3_ In addition we have substa tially beefed up loan administration in all of their functional responsibilities such as delinuency call centers, loss mitigation in order to modify loans, where po.s. lble, I.n order to make pay Illents more affordable as well as ma.king certain that our foreclosure s REO departments are operati·;g under both best practices and best of class methodology's ..


4. There are substantial probl ms in modifying loans in today's environment because most of the loans origtnatedin the past decade re contained in mortgage backed securities which for the most part are immutable under current law a d regulation. We could obviously reduce mortgagor's payments but the cash difference between the d .ficient payment and what we owe the security holder would eventually eat up our cash reserves. Lew Re ien, Dave and I are working on ideas that could potentially cause legislative changes to render it possible to modify loans within secunttzations. I will keep you apprised of any progress but don't hold ou much hope. 5, Residuals and liquidity-

a. There appears to b no liquidity issues for prime product in the secondary market nor is there spread widening at this time. here is also sufficient Iiquidrty for ALT-A but spreads are widening slightly because of the perceived risk f contagion from sub prime. b. 8BB including th

narrow and shallo..w an that liquidity has worsened as a res.ul.t of the real and perceived with sub prime. So the marke for sub prime residuals is now both shallow and heavily discounted: .. Therefore under the most extr me of circumstances, which is possible in this envtronment, which totals



residuals that we hold on the balance sheet have always experience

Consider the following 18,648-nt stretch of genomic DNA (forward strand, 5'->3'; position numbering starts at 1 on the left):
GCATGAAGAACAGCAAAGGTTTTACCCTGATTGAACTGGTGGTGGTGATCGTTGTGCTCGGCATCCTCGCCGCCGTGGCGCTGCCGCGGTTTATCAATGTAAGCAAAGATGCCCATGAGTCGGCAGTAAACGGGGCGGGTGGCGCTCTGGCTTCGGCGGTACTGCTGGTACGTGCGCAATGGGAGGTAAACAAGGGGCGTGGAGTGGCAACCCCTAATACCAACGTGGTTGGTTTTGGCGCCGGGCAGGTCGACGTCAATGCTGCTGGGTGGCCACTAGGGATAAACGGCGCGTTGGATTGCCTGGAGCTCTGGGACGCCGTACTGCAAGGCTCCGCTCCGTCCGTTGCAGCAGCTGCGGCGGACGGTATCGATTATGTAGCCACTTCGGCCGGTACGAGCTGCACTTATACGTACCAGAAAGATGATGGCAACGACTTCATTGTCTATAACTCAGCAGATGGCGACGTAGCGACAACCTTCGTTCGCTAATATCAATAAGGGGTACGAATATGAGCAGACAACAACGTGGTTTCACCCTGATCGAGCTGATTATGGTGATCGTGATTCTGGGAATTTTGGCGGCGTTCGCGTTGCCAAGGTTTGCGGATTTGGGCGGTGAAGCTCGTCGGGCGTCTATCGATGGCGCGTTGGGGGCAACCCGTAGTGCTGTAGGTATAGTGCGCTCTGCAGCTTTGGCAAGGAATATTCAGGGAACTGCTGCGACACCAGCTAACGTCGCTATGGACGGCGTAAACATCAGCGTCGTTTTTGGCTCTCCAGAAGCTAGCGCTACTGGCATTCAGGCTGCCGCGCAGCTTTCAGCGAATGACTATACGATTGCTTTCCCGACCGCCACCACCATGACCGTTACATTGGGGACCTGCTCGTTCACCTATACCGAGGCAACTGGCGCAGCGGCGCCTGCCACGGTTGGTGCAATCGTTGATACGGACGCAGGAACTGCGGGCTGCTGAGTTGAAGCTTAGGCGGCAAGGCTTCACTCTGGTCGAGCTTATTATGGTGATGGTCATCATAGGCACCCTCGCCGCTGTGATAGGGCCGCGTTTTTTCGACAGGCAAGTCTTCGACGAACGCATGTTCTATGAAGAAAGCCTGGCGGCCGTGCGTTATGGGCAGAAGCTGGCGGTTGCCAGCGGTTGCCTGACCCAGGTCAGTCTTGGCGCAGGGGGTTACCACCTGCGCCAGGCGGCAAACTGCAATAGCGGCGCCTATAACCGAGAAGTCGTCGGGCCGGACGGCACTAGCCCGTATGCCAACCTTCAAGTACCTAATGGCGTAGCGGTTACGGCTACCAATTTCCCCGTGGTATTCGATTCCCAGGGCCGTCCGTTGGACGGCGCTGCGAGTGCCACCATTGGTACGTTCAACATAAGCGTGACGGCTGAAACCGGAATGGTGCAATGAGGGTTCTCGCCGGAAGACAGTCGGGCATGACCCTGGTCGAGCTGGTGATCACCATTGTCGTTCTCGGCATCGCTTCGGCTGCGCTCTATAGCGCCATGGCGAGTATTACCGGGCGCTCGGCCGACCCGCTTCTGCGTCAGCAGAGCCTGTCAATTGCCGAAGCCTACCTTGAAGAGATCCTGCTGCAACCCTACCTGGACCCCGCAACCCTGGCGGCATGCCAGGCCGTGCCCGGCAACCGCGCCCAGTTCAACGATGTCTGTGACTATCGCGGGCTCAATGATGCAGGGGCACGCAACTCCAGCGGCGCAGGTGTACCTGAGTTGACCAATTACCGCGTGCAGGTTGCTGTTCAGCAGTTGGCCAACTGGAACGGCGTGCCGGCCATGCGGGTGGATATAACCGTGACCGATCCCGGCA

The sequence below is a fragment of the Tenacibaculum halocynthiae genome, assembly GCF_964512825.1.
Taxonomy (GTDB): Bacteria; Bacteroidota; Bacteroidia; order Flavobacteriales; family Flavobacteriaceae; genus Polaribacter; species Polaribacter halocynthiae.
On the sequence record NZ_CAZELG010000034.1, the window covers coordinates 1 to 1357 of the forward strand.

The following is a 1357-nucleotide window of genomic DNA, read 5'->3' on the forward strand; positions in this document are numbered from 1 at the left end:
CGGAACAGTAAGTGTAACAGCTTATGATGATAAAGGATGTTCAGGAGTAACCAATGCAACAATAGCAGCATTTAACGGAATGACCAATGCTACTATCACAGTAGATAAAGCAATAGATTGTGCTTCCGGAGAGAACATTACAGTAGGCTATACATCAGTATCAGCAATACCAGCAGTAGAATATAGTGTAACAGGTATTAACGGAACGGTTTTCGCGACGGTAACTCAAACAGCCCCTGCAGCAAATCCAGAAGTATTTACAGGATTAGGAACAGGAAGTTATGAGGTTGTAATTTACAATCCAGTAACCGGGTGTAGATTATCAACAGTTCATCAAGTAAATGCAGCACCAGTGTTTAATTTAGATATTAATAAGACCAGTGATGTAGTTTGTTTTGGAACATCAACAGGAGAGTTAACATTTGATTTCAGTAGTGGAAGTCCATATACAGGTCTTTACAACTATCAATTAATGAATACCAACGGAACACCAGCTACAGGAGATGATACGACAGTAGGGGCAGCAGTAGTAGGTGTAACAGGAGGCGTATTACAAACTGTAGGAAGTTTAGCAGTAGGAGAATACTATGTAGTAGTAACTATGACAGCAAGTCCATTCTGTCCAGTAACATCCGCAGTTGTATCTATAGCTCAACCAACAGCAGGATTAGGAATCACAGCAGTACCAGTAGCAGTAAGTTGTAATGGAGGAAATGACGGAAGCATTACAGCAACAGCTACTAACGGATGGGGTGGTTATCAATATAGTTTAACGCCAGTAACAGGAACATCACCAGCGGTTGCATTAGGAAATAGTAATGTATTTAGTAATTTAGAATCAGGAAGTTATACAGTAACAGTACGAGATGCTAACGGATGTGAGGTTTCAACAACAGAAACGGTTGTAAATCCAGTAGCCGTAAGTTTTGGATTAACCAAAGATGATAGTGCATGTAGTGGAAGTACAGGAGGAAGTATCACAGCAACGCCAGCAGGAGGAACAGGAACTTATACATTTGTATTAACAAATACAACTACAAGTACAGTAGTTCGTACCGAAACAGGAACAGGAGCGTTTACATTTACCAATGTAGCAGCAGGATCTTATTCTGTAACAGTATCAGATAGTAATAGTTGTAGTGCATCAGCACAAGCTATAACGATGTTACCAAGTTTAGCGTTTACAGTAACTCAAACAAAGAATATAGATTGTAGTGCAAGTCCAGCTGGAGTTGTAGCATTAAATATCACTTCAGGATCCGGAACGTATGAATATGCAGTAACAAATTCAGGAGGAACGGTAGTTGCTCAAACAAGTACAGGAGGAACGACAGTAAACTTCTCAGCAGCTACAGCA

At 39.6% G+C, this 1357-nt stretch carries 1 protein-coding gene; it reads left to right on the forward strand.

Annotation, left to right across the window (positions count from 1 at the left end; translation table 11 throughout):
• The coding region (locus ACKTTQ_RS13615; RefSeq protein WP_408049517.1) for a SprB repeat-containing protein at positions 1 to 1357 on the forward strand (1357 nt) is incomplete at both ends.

Treatment Requested



approximately $400 million co Id be wiped out. If th is happens it most likely would take place over a protracted period of time such s a year or more.

6. As for general rporate liquidity there appears to be no issues at this time. We have deep markets for our commercial pa er as well as for our MTN's. In fact Moody has not only recently upgraded the Bank but has put the Com any on watch for an upgrade.
6. CompetitionThere is ma sive consolidation laking place resulting in a substantial increase in our application flow of both purcha e and refinance business, dominated by refinances. The current application flow would indicate monthly funding volumes of $40 to $45 billion per month for at least the next several months. These I ns, for the reasons noted above are of higher quality and at healthier margins than in the past coupl of years.


line: hich we are currently doing, to defend ourselves against the bad guys,

1. We have much work to do, particularly mortgage brokers.

2. We have to continue to refi e, which we are doinq, all of our servicing majeure of delinquencies, fore tlosures and REO's

activities to deal with the force

3. We must explore every me ns possible, which we are doing, to keep legilimate families in their homes. 4. We must work diligently


and their

on he PR side of our business to protect and preserve our reputation. of carrying out our mission of lowering the barriers of entry towards ericans, Hispanics and lower income borrowers. and known or yet to be invented in the industry. in this current environment. These

5. We must stay on our cours
homeownership for African A

6. We must employ every los mitigation technique
are tile essence of our mandates


The Bank

a. Jim Furash, Mike Muir rep1 ced by Tim Winnes, Alan Boyce and Paul Dei1z. b. Reserves are being aggres ively set aside within the restrictions of GAAP and regulatory guidelines. c. Delinquencies are increasin but overall delinquencies remain low based upon historical standards. d. Reorganization is taking pi ce relative to the recent departures and because of the merging of the bank and the mortgage bank a well as the merging of the investment regime.